CLAREMONT ball-magnet Jye Bolton hopes a spike in interest since his second Sandover Medal triumph materialises into an AFL lifeline as clubs search for more readymade talent available in state leagues.

Since becoming just the 14th multiple Sandover winner, Bolton has met with five clubs, including three in the past week during a holiday back in his home state Victoria.

AFL.com.au understands Sydney also has some interest in the former Collingwood rookie, who is desperate for another chance.

Bolton only played one pre-season match for the Pies before being cut in 2011, however he has never felt more ready to step straight into AFL ranks after averaging 30.8 disposals for the Tigers in 2018.

"I've probably spoken to the most clubs I have in around about five years, or probably ever," Bolton told AFL.com.au.

"I'm not sure if that's got something to do with the success of some mature-age recruits in the last year or two who have really helped teams come on and get into a better position - that's probably assisted.

"I'm holding out hope someone gives me a chance, although you don't really know until draft day."

Bolton's ex-Claremont teammates Bailey Banfield (Fremantle, 20 games), Zac Langdon (Giants, 21) and Matt Guelfi (Essendon 15) impacted the AFL in 2018, raising hopes he could be next.

Meanwhile, former South Fremantle gun Tim Kelly became the WAFL's poster boy by finishing equal runner-up in Geelong's club champion award.

At 26, Bolton knows his draft window won't be open forever and he has barely had a break from training since the Tigers' finals campaign ended, in a bid to remain at peak fitness and impress recruiters.

"It definitely crosses your mind that it might be your last chance. I've sat through seven drafts or something like that now and not heard my name called out," he said.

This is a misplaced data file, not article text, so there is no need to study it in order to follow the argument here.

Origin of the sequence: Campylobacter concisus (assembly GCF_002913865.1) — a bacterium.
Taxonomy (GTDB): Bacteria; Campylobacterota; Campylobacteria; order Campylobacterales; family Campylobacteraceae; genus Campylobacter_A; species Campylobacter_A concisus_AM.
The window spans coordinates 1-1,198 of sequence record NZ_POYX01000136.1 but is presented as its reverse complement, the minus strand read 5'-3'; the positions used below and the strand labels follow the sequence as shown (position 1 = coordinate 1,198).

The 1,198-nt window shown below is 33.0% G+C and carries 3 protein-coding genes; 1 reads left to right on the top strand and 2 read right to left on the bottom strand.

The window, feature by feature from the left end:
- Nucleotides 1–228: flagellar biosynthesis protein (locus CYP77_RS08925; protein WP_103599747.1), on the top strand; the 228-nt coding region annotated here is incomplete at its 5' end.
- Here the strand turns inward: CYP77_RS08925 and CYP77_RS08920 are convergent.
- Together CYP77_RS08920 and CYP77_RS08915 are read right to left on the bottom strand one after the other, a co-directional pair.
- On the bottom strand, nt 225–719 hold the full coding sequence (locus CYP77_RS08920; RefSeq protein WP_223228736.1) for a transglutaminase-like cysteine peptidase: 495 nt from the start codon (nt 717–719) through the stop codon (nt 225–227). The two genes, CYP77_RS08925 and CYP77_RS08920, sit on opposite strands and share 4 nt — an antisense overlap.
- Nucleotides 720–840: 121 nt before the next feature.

"I think I'll be disappointed if I never got a chance to try and prove someone who gave me a chance right, or prove the people who haven't given me one wrong.

"Less so in the WAFL, but we play against AFL-listed players most weeks at state league (level) and you can feel as though you've got the wood over them, or smashed them on the day and beat them one-on-one and the next week they go up and play AFL.

"You're just scratching your head going 'well, if I was on an AFL list right now would I be playing instead of that bloke?'.

Bolton took home his first Sandover in 2016 and believed he has become a more rounded player since then, while also focusing on becoming a stronger leader at the Tigers.

"I've just tried to make people around me better, rather than necessarily just trying to improve myself," he said.

"My knowledge of the game has improved significantly and the way I can adapt my style of play to the game-plan depending on who the opponent is and the weather conditions has definitely improved as well.

"I'm someone who is probably known in the WAFL for my contested ball, stoppage work and clearances, but before I moved over (to Perth) I was very much an outside player, winger, half-forward.

"I think I've got both aspects of my game, so I donít think I would be necessarily be pigeonholed into being in an inside player our outside player.

"I've got both capabilities where I can extract the ball from the contest and then also get on the spread and hurt opposition with ball movement, penetrating kick and run and carry."

With the AFL set to introduce a mid-season rookie draft from 2019, Bolton could be the type of ready-to-go player a club looks at if injuries bite next year.

But, for now, he is pinning his hopes on being picked up in the latter stages of the national draft or rookie draft on November 23, and will probably head to a mate's house to watch the selections unfold.

"I didn't even turn it on last year," Bolton said with a laugh.

"I'll definitely turn it on and have a look with my fingers crossed."